And so I think that we need to reelect President Trump. He's not perfect; nobody would claim he is. He wouldn't claim that he's perfect unless he was joking. And sometimes people don't get his sense of humor, but I think that we need to reelect President Trump, and frankly, I think we need to send back a majority to the United States Senate, and I hope that we can reclaim a majority in the US House of Representatives. I've witnessed firsthand how the democrats led by Speaker Pelosi, and Alexandria Ocasio Cortez, and Maxine Waters have squandered the last year and a half in the 116th Congress. They could have gotten lots of things done.
And when I was running for Congress, two years ago for the first time, lots of people said, “Hey, I want to see I want to see folks in Washington compromise, and find solutions, and get things done.” But I will tell you that I've had no opportunity to do that because the Democrats in the House have chosen to go one direction, and that is to go far left with socialist proposals and ideologically extreme solutions that had no chance of becoming law. And they've shown no willingness to sit down and negotiate. So, just like we see right now with discussions about perhaps some additional need of aid to the businesses and individuals who've been affected by the shutdowns around the country, Speaker Pelosi has indicated forthrightly, she doesn't think she has to negotiate. That she doesn't want to negotiate. It's kind of her way or the highway.
And what we see with her, sadly, and what we so often see with ideologues that want to go that far, is that they think they live under a different set of rules than you and I live under, and so they would espouse shutting down everything, and reducing your access to commerce, and to essential services, but then we find that behind the scenes, they continue to avail themselves of the things they want. And I think people are keen to see that hypocrisy—and I hope that the country makes the right choice. The country is deeply divided, and so I don't think that's by any means certain. I think for folks here in Tennessee, we need to make sure we get out and vote. We need to give the President an overwhelming victory. We need to run up the score here in Tennessee so that we can offset the poor decisions that maybe some of our fellow citizens might make in other states.
Senator Bailey: Wow, that's exactly right. Well, just before we do a final closeout, is there anything that you would like the people at the 6th district to know about Congressman John Rose or Washington? I know we've covered a lot and you've done an extraordinary job of answering our questions and, and basically just speaking the truth. And so, any last thoughts?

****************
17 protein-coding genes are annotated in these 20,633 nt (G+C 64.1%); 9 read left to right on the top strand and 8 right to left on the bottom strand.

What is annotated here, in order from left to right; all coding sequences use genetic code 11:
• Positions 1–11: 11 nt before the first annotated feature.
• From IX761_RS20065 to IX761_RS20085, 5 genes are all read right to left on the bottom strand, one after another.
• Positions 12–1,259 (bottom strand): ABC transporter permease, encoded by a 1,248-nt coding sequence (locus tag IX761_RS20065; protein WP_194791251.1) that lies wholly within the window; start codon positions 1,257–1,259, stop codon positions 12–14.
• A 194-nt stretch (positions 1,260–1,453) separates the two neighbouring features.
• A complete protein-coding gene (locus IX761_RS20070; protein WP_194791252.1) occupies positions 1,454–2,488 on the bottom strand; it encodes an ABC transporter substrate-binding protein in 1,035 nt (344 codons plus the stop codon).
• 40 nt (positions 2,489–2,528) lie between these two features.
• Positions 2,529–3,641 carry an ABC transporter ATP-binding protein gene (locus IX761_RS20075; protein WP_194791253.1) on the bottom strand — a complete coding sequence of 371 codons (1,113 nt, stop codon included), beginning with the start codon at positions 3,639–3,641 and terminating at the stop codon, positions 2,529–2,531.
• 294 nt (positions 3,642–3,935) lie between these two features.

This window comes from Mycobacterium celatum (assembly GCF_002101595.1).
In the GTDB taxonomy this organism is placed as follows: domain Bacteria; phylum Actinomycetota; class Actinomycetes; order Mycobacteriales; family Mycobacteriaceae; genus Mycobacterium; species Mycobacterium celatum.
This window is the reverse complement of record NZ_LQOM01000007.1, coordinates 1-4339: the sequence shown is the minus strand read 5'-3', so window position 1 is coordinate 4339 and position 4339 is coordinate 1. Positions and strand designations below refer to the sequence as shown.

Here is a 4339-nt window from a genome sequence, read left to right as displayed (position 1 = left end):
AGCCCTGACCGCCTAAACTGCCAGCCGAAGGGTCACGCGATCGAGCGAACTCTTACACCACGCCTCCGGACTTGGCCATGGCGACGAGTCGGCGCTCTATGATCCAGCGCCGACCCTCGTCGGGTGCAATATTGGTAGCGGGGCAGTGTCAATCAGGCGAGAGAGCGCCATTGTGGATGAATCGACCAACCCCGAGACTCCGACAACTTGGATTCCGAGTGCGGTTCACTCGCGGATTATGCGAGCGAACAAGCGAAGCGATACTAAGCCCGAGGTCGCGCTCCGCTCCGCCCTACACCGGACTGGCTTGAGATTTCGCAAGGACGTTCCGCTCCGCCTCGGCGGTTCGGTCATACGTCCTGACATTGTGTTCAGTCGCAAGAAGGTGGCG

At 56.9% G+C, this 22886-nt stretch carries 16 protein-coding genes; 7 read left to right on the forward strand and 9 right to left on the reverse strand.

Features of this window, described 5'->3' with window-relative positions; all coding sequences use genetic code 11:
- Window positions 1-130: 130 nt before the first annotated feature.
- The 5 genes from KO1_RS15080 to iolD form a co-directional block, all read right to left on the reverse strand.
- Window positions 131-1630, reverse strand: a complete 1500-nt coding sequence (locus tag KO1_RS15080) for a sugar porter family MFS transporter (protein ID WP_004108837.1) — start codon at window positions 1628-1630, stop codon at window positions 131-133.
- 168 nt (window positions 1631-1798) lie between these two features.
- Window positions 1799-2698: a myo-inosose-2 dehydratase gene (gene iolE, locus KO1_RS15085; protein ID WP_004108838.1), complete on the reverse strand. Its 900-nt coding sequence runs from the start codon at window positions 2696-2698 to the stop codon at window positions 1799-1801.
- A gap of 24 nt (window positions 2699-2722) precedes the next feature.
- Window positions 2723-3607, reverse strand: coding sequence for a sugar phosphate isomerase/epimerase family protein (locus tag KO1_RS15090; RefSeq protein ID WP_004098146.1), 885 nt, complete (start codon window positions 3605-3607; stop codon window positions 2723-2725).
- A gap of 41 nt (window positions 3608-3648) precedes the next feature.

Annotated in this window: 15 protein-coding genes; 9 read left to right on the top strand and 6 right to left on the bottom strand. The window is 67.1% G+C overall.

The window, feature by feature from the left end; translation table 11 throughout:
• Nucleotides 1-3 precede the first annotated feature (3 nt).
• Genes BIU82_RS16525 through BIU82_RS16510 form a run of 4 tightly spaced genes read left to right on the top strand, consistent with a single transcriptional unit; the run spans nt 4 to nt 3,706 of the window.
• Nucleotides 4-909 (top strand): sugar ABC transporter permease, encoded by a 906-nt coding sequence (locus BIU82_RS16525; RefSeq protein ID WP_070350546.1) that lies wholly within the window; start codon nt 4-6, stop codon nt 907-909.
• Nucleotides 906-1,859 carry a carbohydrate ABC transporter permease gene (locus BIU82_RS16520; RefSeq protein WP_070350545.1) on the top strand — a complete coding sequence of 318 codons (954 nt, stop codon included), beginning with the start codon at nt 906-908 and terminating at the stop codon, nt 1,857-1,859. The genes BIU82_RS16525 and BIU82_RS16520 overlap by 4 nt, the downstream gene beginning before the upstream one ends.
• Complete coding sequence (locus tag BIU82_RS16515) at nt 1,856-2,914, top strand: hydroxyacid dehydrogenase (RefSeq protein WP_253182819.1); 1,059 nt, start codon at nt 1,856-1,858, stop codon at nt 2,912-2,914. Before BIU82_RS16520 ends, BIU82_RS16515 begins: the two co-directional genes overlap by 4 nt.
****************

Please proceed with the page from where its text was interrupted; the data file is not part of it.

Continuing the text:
Congressman Rose: Well, sure. Thank you, Senator Bailey, first off for the opportunity to be with you today. And thank you to the people of the 6th district of Tennessee for the opportunity to represent you in the US House. It's the opportunity of lifetime, and something I will always cherish and so, every day I get to be there and represent you is a real honor and a privilege. I would just want everyone to know that, as I think about the things that are important in my life, first of all, my relationship with my Lord and Savior Jesus Christ comes first.
And then my relationship with my wife and son and our family, that’s second. And then a distant third, sadly, comes my work for you in the US House of Representatives—and I hope you appreciate that perspective that I have—but that comes third. And it's very important to me and I promise that I'll continue to work hard and try to understand the wishes and perspectives of the people of the 6th district, and make sure that your voice is heard and that your views and perspective are well-represented in Washington; we work hard every day to do that. I do have a great staff here in the district and in Washington to help me do that, and so feel free to reach out to our offices, both here in Cookeville and Gallatin. If you have an issue dealing with the federal government, or you just have a perspective or a viewpoint that you want to share.
And remember, I represent you all, so even if you feel differently about issues of the day, don't hesitate to reach out and let me know. And it's not hard to find us: you can go to johnrose.house.gov, and it has all of our contact information. Or you can call information and ask for our office, and they'll get you to the right place.
So, it's a privilege to represent Tennessee and it's interesting times. As the challenges are great, I would just say, founding fathers gave us a wonderful, democratically representative republic that has, I think, served us remarkably well. And I keep the Constitution in my top pocket all the time to remind me of the system that they set up. And so I have great confidence that if we all stay active and involved and educated about the issues of our day, that this government can serve us well, and will fix the problems that we have if we all work together. Sometimes it will be messy.
As Winston Churchill once said, “The one thing you can count on from the Americans is that they'll eventually do the right thing after they try everything else.” And he was poking fun at us, but I think he understood the remarkable system of government that had risen up here in America, in the United States. And so we're so blessed to be here, and no one should lose sight of that, no matter what your background is. If you've been lucky enough to get to this country and be a citizen in this country, how blessed we all are. Thank you.
Senator Bailey: Absolutely. Well, thank you again for being with us. We'll see you next time.